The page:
by Dilini Seneviratne
Deriving from Sri Lanka’s last royal capital Kandy, Kandyan dance is a genre considered today to be the The Classical Dance of the island. Although it’s a popular dance form within the country, it appears to be a niche dance area outside of Sri Lanka.
Throughout a series of short articles, I aim to bring you some light reading on Kandyan dancing, it’s history and some important terminology to get yourself familiar with the dance form.
According to the legend, the origins of the dance lies in the dance ritual known as the Kohomba Kankariya – named after the deity Kohomba. Traditional dance masters believe that originally the king referred to as ‘Malaya Rata’, and his two brothers performed the first ever Kohomba Kankariya.
The legend goes, the three shamans came to the island as a result of a trick of the god Sakra, in order to cure the king, Panduwasdev, who was suffering from a mysterious illness. The king was said to be suffering from a recurring dream in which a leopard was directing its tongue towards the King. This was believed to be as a result of black magic of Kuweni – the first wife of King Vijaya. After the performance of the Kohomba Kankariya the illness vanished, and many natives adopted the dance.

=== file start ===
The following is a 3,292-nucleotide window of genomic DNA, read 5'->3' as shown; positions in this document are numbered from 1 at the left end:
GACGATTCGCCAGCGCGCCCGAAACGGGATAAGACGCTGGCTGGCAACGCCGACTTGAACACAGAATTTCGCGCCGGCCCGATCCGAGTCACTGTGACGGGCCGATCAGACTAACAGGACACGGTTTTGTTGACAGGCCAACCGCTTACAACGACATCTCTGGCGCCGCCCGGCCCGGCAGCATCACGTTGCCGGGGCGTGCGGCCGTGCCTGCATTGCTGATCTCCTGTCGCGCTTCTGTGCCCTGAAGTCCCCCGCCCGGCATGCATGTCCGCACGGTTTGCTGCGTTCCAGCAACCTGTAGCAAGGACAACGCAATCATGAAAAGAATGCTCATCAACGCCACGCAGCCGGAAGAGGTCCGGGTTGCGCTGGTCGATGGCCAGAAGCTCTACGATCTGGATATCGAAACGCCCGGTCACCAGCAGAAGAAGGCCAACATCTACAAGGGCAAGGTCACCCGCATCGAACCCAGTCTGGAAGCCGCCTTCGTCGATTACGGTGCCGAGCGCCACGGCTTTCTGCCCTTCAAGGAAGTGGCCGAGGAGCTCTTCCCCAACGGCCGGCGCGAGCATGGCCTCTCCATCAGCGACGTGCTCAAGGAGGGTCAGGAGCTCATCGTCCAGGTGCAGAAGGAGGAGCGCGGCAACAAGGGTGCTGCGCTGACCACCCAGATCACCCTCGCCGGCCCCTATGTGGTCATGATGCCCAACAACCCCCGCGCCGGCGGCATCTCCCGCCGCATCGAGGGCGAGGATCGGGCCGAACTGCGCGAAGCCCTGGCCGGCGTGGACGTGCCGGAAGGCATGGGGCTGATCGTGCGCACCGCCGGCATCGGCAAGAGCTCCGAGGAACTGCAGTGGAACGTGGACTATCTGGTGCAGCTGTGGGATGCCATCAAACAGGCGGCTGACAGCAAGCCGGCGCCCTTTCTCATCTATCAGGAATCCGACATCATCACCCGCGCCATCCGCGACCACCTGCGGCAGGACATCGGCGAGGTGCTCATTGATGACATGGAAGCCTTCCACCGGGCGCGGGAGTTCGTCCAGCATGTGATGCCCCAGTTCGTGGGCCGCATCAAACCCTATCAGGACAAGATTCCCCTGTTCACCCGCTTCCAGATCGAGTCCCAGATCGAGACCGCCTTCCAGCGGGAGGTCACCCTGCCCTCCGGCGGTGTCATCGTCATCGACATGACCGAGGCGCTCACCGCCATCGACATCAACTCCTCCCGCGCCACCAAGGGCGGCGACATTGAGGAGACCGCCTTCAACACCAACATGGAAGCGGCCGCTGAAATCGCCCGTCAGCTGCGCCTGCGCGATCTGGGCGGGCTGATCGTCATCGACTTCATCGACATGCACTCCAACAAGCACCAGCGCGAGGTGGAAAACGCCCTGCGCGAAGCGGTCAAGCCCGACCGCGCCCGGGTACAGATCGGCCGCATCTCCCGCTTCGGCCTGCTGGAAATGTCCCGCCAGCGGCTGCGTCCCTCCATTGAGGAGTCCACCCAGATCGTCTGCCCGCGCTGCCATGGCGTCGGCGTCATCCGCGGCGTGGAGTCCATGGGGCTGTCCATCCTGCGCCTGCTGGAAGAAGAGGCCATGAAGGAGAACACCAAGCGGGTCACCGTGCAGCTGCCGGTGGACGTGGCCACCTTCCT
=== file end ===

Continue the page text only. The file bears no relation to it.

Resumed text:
It was originally performed by dancers who were identified as a separate caste under the Kandyan feudal system. They were aligned to the temple of the tooth and had a significant role to play in the Dalada Perahera (procession) held each year by the temple.
The dance waned in popularity as the support for the dancers from the Kandyan Kings ended during the British period. It has now been revived and adapted for the stage, and is Sri Lanka’s primary cultural export.
For more information
Blog: Dilini Seneviratne Blogs | YouTube: Project K(andyan) | Dilini.firstname.lastname@example.org
Dilini is a British-Sri Lankan Kandyan dancer, choreographer and dance instructor.